“What is taking her so long?”
I felt impatience from the soles of my feet to the middle of my belly. “How long does it take to take three bouquets of flowers and make two bouquets of flowers?”
I marched myself to the workroom doorway so I could perhaps get a clue of the holdup. I imagined the clerk on the telephone or chatting with another clerk or maybe working on something besides my flowers.
I sighed a heavy, woe is me sigh and the frown I wore caused a deep wrinkle between my eyes as I glared through the door into the arranging room.
There the clerk was, carefully and consciously arranging the flowers I had given her. She wasn’t hurrying, she wasn’t engaging in anything in that moment except to take the flowers I had given her and making the most beautiful floral design possible. She was holding the lilies, carnations and the single iris with such devotion my complaints dripped off my feet and became tears in my eyes.
“She could be arranging flowers for a wedding. For her wedding, my daughter’s wedding.” My eyes burned with tears of shame, love and surrender. In the next inhale, I finally felt an aligned emotion, one that fit.
I was at the floral shop at Forest Lawn Cemetery, where my firstborn daughter was buried twenty-five years ago after she died at birth.
The woman arranging the flowers wanted these bouquets to be just right. She didn’t know they were for my daughter’s twenty-fifth birthday and simultaneously the anniversary of her death.
She didn’t realize the emotional jolt I felt simply witnessing her artistic and loving care. She was simply being herself, giving the gift of thoughtfulness as she did her job.
She wasn’t taking too long, I was no longer in such a hurry, and I could snuggle into this brief moment of unexpected sacred joy. My daughter, Emma, came to stand beside me.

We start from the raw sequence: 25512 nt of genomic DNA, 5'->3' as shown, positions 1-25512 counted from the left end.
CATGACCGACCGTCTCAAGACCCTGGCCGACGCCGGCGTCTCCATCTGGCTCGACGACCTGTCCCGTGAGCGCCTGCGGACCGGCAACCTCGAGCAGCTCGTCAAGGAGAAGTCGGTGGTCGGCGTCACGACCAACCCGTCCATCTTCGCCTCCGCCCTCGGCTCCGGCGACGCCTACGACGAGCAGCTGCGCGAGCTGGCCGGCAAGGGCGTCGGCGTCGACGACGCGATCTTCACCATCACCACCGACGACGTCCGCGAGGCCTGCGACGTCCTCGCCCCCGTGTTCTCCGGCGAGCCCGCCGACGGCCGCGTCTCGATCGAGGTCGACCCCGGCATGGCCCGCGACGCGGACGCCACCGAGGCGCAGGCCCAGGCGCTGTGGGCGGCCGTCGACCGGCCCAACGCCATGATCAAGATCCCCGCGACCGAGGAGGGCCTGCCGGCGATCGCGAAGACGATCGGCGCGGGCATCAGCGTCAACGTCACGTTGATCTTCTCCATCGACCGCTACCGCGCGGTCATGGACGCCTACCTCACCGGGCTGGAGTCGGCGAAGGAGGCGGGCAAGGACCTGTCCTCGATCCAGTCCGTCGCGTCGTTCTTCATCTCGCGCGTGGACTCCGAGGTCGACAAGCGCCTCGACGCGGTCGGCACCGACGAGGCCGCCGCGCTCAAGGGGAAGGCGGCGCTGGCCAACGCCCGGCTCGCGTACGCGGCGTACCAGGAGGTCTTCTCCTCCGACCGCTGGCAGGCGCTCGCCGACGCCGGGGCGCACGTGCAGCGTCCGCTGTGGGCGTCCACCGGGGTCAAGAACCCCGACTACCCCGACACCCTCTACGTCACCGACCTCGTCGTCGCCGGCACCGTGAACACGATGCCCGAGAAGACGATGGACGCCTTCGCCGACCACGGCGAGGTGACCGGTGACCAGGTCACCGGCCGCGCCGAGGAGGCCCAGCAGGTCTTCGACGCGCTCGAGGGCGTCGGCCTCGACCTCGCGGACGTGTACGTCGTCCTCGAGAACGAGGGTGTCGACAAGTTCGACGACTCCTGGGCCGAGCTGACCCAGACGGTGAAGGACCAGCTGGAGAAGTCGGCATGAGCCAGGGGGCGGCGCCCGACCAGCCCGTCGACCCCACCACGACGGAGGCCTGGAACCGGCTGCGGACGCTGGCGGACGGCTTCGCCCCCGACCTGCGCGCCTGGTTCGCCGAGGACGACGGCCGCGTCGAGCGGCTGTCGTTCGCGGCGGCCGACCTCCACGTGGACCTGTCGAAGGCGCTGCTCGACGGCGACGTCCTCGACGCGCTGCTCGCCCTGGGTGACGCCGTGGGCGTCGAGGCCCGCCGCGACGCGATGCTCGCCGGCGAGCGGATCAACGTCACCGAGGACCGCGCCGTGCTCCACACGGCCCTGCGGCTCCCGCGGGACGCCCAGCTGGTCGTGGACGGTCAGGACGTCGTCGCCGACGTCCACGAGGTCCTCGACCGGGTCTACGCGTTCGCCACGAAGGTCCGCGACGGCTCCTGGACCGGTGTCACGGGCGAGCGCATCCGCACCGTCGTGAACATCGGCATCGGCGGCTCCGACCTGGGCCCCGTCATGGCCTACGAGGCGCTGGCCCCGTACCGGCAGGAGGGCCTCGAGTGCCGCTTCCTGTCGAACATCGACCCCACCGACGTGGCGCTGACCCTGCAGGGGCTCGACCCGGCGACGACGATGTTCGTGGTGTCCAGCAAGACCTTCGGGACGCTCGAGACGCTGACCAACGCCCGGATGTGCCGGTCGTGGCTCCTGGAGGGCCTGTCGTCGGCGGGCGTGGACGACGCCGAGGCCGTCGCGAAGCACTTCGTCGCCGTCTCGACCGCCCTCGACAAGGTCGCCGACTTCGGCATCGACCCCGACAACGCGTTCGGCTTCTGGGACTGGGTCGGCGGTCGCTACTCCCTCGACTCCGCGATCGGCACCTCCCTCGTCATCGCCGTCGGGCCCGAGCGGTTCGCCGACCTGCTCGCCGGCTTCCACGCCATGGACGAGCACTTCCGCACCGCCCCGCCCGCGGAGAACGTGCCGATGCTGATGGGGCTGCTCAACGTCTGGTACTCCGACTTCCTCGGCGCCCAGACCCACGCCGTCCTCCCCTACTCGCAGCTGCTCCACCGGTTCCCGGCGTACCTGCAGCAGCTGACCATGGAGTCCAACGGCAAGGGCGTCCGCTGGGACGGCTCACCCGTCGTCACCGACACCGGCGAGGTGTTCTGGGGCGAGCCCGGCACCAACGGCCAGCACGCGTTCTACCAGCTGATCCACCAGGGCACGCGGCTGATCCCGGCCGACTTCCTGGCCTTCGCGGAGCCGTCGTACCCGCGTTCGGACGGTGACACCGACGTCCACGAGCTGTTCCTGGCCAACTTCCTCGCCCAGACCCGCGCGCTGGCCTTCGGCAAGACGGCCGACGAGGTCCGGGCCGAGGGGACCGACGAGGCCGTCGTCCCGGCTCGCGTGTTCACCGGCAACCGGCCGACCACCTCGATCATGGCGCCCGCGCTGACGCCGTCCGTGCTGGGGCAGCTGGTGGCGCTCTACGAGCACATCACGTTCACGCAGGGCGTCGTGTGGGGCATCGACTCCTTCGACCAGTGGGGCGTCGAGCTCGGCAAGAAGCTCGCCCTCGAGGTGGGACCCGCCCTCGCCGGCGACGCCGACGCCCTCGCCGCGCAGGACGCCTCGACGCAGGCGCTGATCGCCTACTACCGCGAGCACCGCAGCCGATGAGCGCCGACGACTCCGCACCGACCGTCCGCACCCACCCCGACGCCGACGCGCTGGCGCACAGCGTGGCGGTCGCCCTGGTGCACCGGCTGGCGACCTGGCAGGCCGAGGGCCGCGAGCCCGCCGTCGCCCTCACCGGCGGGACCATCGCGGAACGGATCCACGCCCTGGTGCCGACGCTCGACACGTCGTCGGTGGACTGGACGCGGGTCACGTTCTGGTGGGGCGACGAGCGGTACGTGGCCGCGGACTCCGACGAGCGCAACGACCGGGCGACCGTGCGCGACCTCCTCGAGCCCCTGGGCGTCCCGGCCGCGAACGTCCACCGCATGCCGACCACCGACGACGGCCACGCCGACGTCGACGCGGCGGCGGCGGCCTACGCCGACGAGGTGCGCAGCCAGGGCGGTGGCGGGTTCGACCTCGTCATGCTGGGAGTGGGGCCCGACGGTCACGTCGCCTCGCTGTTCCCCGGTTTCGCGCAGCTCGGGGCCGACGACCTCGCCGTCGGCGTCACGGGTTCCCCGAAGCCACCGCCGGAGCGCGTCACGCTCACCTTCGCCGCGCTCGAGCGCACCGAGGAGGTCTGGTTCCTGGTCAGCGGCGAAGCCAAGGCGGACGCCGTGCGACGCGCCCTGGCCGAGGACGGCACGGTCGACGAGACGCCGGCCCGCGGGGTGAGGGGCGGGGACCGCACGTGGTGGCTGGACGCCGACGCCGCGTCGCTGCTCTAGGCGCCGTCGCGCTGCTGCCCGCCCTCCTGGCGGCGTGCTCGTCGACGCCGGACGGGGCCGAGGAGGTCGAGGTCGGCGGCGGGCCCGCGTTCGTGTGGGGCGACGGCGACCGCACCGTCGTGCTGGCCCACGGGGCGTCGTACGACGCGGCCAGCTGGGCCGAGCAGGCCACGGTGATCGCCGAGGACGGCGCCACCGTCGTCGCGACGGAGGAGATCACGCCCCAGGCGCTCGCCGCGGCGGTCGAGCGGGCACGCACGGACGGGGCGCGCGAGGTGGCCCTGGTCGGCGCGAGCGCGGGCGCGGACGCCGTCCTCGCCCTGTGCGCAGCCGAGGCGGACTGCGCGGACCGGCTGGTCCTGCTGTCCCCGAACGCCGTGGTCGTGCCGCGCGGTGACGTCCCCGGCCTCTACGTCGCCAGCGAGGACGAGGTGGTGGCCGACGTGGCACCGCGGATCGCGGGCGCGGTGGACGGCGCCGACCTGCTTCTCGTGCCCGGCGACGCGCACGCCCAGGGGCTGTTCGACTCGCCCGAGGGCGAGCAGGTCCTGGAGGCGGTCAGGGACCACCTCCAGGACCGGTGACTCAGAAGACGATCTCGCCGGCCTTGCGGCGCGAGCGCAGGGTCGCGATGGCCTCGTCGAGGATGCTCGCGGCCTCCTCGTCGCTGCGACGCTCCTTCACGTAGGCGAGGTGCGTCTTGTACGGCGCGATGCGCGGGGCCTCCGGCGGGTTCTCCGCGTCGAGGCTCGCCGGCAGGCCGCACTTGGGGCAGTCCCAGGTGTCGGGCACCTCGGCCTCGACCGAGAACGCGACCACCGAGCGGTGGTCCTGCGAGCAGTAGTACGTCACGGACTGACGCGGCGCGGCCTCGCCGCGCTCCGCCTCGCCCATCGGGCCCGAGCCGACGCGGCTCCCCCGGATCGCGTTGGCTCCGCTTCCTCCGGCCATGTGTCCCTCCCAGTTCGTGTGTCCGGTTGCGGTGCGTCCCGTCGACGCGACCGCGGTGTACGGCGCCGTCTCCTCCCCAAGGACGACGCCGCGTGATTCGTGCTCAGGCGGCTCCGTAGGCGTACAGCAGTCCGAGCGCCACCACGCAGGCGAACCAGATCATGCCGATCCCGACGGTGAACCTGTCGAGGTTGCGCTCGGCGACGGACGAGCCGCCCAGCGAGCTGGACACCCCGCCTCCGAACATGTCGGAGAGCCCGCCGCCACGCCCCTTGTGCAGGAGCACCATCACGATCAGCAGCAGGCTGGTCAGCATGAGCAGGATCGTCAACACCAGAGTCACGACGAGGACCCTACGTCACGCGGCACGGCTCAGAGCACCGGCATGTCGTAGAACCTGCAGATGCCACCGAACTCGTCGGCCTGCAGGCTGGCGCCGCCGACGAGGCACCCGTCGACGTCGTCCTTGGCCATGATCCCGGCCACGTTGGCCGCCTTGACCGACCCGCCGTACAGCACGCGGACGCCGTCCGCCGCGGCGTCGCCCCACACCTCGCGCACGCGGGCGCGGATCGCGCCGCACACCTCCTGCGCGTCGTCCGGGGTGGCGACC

“She is taking such care with the flowers,” I said, my chin quivering; my voice cracking.
Seventeen-year-old Emma nodded, understanding and compassionate even though she never knew her older almost mythical-to-her-siblings-sister, Marlena.
I remember the words of one of my favorite writers, Anne Morrow Lindbergh, when she wrote “Flowers always have it — poise, completion, fulfillment, perfection . . .”
We took the bouquets and placed them beside the graves of my daughter, Marlena, and the baby buried beside her, Emilio, another tradition.
This time, though, the experience was new: different, reborn.
It wasn’t that the February weather in Los Angeles was perfect or that Emma was the just-right age to be with me or that my friend, Sofi, was selflessly sharing herself with us.
It was the gift of presence from the florist clerk that reminded me how sacred this moment was, even so many years later. In those moments I was reminded of the value of my daughter’s life in the past, present and future.
Julie Jordan Scott is a writer, creative life coach, speaker, performance poet, Mommy-extraordinaire and mixed-media artist whose Writing Camps and Writing Playgrounds permanently transform people's creative lives. Watch for the announcement of new programs coming Winter and Spring 2015 and beyond.
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